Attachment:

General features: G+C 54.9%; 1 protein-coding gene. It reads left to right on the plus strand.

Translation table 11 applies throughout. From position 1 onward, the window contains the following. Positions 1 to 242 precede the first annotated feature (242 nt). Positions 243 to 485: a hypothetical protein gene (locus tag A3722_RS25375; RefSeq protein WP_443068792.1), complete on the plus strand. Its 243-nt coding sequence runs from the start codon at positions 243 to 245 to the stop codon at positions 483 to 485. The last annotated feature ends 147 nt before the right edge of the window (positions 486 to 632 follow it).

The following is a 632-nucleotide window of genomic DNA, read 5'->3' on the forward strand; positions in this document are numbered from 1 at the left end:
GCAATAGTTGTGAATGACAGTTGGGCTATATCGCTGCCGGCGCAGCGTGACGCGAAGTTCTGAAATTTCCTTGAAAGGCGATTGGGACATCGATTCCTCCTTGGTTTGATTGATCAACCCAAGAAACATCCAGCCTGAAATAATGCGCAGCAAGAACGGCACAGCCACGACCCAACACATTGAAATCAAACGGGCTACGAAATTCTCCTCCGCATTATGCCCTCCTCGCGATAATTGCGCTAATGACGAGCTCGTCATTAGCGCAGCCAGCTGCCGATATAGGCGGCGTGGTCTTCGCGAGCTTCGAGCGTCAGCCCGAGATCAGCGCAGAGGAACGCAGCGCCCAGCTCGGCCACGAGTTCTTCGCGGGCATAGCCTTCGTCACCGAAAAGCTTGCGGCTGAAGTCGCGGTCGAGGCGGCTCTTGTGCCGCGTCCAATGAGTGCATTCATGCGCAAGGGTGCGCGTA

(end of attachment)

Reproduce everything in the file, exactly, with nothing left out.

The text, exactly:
General features: G+C 54.9%; 1 protein-coding gene. It reads left to right on the plus strand.

Translation table 11 applies throughout. From position 1 onward, the window contains the following. Positions 1 to 242 precede the first annotated feature (242 nt). Positions 243 to 485: a hypothetical protein gene (locus tag A3722_RS25375; RefSeq protein WP_443068792.1), complete on the plus strand. Its 243-nt coding sequence runs from the start codon at positions 243 to 245 to the stop codon at positions 483 to 485. The last annotated feature ends 147 nt before the right edge of the window (positions 486 to 632 follow it).

The following is a 632-nucleotide window of genomic DNA, read 5'->3' on the forward strand; positions in this document are numbered from 1 at the left end:
GCAATAGTTGTGAATGACAGTTGGGCTATATCGCTGCCGGCGCAGCGTGACGCGAAGTTCTGAAATTTCCTTGAAAGGCGATTGGGACATCGATTCCTCCTTGGTTTGATTGATCAACCCAAGAAACATCCAGCCTGAAATAATGCGCAGCAAGAACGGCACAGCCACGACCCAACACATTGAAATCAAACGGGCTACGAAATTCTCCTCCGCATTATGCCCTCCTCGCGATAATTGCGCTAATGACGAGCTCGTCATTAGCGCAGCCAGCTGCCGATATAGGCGGCGTGGTCTTCGCGAGCTTCGAGCGTCAGCCCGAGATCAGCGCAGAGGAACGCAGCGCCCAGCTCGGCCACGAGTTCTTCGCGGGCATAGCCTTCGTCACCGAAAAGCTTGCGGCTGAAGTCGCGGTCGAGGCGGCTCTTGTGCCGCGTCCAATGAGTGCATTCATGCGCAAGGGTGCGCGTA